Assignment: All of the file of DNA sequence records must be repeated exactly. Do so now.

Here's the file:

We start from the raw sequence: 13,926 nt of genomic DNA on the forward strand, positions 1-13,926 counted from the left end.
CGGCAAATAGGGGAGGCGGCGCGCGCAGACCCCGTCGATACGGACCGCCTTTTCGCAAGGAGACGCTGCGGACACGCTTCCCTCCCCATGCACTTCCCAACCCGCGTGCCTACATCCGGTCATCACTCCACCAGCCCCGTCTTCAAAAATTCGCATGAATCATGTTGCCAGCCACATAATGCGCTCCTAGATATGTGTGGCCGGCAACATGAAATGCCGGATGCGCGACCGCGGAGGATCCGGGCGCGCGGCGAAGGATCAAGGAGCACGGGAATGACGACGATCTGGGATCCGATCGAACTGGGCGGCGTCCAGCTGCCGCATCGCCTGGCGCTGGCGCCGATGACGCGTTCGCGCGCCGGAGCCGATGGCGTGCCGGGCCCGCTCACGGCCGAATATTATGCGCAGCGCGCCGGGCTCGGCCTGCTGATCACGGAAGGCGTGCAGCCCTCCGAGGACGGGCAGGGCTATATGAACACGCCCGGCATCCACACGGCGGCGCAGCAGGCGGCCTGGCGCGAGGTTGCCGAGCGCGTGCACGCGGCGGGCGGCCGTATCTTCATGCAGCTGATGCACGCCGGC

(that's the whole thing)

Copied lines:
We start from the raw sequence: 13,926 nt of genomic DNA on the forward strand, positions 1-13,926 counted from the left end.
CGGCAAATAGGGGAGGCGGCGCGCGCAGACCCCGTCGATACGGACCGCCTTTTCGCAAGGAGACGCTGCGGACACGCTTCCCTCCCCATGCACTTCCCAACCCGCGTGCCTACATCCGGTCATCACTCCACCAGCCCCGTCTTCAAAAATTCGCATGAATCATGTTGCCAGCCACATAATGCGCTCCTAGATATGTGTGGCCGGCAACATGAAATGCCGGATGCGCGACCGCGGAGGATCCGGGCGCGCGGCGAAGGATCAAGGAGCACGGGAATGACGACGATCTGGGATCCGATCGAACTGGGCGGCGTCCAGCTGCCGCATCGCCTGGCGCTGGCGCCGATGACGCGTTCGCGCGCCGGAGCCGATGGCGTGCCGGGCCCGCTCACGGCCGAATATTATGCGCAGCGCGCCGGGCTCGGCCTGCTGATCACGGAAGGCGTGCAGCCCTCCGAGGACGGGCAGGGCTATATGAACACGCCCGGCATCCACACGGCGGCGCAGCAGGCGGCCTGGCGCGAGGTTGCCGAGCGCGTGCACGCGGCGGGCGGCCGTATCTTCATGCAGCTGATGCACGCCGGC